2 The Lipid Family Triglycerides Phospholipids Sterols
3 All types of lipids are: soluble in organic solvents such as chloroform, benzene, and ether, but not in water. Differ in their structure and functions extracted from cells using organic solvents.
4 1. TRIGLYCERIDES The most common type of lipid found in foods. The most common type of lipid found in the body. About 95% of the fats we eat and 95% of the fat stored in the body are in the form of triglycerides.
5 Structure of Triglycerides Dr. Latifah Al-Oboudi 2011
6 Dr. Latifah Al-Oboudi 2011
7 Dr. Latifah Al-Oboudi 2011 A triglyceride that loses a fatty acid is a diglyceride. A monoglyceride results when 2 fatty acids are lost.
8 The carbon chains of fatty acids can vary in 3 ways: The number of carbons in the chain. The extent to which the chain is saturated with hydrogen. The shape of the chain (straight or bent) Dr. Latifah Al-Oboudi 2012
9 Carbon Chain Length Usually have between 4 and 24 carbons Long chain fatty acids = 12 or more carbon atoms Fats from beef, pork, and lamb and most plant oils are long chain. Take the longest to digest. Transported via the lymphatic system.
10 Carbon Chain Length Medium chain fatty acids = 6 to 10 carbons in length Digested almost as rapidly as glucose. Transported via the circulatory system. Coconut and palm oil.
11 Carbon Chain Length Short chain fatty acids = Less than 6 carbons in length The fat in dairy products, such as butter and whole milk are short chain. Rapidly digested and transported via the circulatory system.
12 Fatty acids can be: Saturation Saturated Monounsaturated Polyunsaturated
13 A saturated fatty acid(sfa) Dr. Latifah Al-Oboudi 2012
14 A monounsaturated fatty acid(mufa) Dr. Latifah Al-Oboudi 2012
15 A polyunsaturated fatty acid(pufa) Dr. Latifah Al-Oboudi 2012
16 Shape The shape of carbon chain varies with saturation Saturated and trans fatty acids have straight carbon chain.
17 Hydrogenation Adds hydrogen to the carbon chain of unsaturated fats.
18 Naming Fatty Acids Two systems are commonly used to name fatty acids, omega and delta. Both are based on the number of carbon atoms and the location of double bonds in a fatty acid s carbon chain.
19 Essential fatty acids (Alfa-linolenic acid and linoleic acid)must be obtained from the diet because humans cannot synthesize them. Dr. Latifah Al-Oboudi 2012
20 Food Sources of Triglycerides Dr. Latifah Al-Oboudi 2012
21 Most triglyceride-rich foods contain a mixture of fatty acids Dr. Latifah Al-Oboudi 2012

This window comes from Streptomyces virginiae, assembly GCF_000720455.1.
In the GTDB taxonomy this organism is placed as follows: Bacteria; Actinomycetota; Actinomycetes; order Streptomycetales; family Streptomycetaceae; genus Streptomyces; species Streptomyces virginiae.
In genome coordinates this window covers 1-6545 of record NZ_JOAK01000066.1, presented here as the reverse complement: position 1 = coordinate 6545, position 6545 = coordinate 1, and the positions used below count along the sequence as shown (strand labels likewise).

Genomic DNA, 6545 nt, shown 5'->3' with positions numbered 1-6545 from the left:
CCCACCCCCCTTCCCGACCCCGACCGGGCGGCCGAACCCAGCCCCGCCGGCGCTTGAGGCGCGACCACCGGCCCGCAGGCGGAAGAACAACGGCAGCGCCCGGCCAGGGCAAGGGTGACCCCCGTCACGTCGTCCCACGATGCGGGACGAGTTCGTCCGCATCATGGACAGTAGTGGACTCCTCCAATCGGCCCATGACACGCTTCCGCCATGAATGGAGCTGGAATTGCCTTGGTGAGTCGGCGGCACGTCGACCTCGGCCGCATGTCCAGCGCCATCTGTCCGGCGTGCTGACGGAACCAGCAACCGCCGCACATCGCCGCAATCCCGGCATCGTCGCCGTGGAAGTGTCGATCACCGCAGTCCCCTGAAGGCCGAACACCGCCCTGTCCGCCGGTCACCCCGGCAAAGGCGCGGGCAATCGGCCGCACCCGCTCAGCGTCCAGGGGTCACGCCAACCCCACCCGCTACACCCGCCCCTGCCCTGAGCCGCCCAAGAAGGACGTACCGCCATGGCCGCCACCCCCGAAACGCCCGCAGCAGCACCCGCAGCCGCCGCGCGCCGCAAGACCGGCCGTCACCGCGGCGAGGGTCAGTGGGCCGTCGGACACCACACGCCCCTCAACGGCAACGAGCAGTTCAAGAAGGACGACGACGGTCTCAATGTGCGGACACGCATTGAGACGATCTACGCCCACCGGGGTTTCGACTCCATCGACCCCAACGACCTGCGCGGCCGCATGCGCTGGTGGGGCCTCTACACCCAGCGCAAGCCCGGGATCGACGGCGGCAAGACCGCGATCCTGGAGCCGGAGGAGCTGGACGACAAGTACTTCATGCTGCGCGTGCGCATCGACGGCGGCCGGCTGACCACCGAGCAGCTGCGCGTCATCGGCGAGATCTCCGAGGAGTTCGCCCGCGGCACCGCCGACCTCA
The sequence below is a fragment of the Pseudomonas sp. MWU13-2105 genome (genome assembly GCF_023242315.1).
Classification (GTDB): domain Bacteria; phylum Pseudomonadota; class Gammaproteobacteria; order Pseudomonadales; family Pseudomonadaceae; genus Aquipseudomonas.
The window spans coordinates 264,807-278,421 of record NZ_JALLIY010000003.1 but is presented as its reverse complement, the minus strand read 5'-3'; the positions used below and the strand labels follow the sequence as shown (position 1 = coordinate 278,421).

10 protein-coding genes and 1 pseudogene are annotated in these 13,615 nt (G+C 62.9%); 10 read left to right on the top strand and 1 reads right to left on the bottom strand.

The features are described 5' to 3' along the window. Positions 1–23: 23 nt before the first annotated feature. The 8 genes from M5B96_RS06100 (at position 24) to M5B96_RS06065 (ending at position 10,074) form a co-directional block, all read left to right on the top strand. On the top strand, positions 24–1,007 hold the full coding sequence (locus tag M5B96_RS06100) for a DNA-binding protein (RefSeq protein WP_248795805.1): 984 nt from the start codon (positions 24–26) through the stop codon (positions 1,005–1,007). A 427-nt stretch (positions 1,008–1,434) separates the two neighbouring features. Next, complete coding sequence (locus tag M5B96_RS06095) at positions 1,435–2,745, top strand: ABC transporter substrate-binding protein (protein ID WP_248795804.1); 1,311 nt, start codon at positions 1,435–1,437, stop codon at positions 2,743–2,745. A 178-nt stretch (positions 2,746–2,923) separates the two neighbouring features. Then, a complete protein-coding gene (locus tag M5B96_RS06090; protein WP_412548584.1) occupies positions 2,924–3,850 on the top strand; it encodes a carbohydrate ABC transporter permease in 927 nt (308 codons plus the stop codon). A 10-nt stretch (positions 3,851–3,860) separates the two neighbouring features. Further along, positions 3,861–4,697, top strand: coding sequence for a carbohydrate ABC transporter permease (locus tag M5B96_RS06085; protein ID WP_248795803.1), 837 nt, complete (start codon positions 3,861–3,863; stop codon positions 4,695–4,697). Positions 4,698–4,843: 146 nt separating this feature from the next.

22 Visible Fats In some foods fat is visible: butter on bread, mayonnaise in potato salad, and marbling in raw meat.
23 Hidden Fats In many foods fat is hidden: fat in whole milk, cheese, pastries, cookies, cake, crackers, french fries, hot dogs, and ice cream.
24 Function of Triglycerides Provide Energy. Provide Compact Energy Storage. Insulate and Protect the Body. Aid Fat-Soluble Vitamin Absorption and Transport. Essential Fatty Acid Functions
25 Essential Fatty Acid Functions Essential fatty acids, along with phospholipids and cholesterol, are important structural components of cell walls. They also keep the cell wall fluid and flexible, so that substances can flow into and out of the cell. Eicosanoids, which are made from essential fatty acids, have over 100 different actions, such as regulating blood pressure, blood clotting, sleep/wake cycles, body temperature.
26 2. Phospholipids The structure of phospholipids is very similar to that of triglycerides, except a fatty acid is replaced with a compound that contains the mineral phosphorus and often has nitrogen attached.
27 Phospholipids Functions In the body, phospholipids have 2 major roles: cell membrane component and emulsifier, phospholipids, along with fatty acids and cholesterol, are a primary component of cell membranes.
28 Phospholipids function in a watery environment without clumping together
29 Phospholipids Functions The hydrophilic head of phosphate is attached to water, and the fatty acid tail of phospholipids is attached to fats. When placed in water, phospholipids cluster together, with their hydrophilic phosphate heads facing outward in contact with water and their hydrophilic tails extending into the cluster away from the water.
30 Phospholipids Functions A cell membrane is the double- layered outer covering of a cell that corrals the cell s contents and regulates the movement of substances into and out of the cell.
31 Source of phospholipids Phospholipids can be synthesized by the body or supplied by the diet.
32 The last class of lipids. 3. Sterols The structure of sterols is very different from that of the long carbon chains seen in fatty acids and phospholipids. The carbons in the structure of sterol are mostly arranged in many rings
34 Sterol Functions Cholesterol, The most well-known sterol, is used in the body to make bile and steroid hormones, such as testosterone, estrogens, the active form of vitamin D hormone, and corticosteroids.
35 Source of Sterol(Cholesterol) Cholesterol is found in foods of animal origin, such as meat, fish, poultry, eggs, and diary products. Food of plant origin do not contain cholesterol.
36 Recommended Fat Intake(1) The adequate macronutrient distribution range for total fat is 20 to 35% of calories for most age groups. Saturated fat intake, including trans fats, and cholesterol of should be kept as low as possible while still consuming a nutritionally adequate diet.
37 Recommended Fat Intake(2) Cholesterol intake should be limited to about 300mg daily. Fat intake recommendation are lower for those at risk of heart disease. Adequate intakes for essential fatty acids equal less than 120 calories daily for women and 170 calories for men- that s about 2 to 4 tablespoons daily of oil rich in these fatty acids
38 Recommended Fat Intake)3( Omega-6 fatty acid intake is usually plentiful, but omega-3 intakes often are lower than optimal.
40 Fat Digestion and Absorption)1( Digestion Fat digestion occurs mostly in the small intestine. The presence of fat in the small intestine triggers the release of cholecystokinin from intestinal cells. Cholecystokinin stimulates the release of bile and pancreatic enzymes.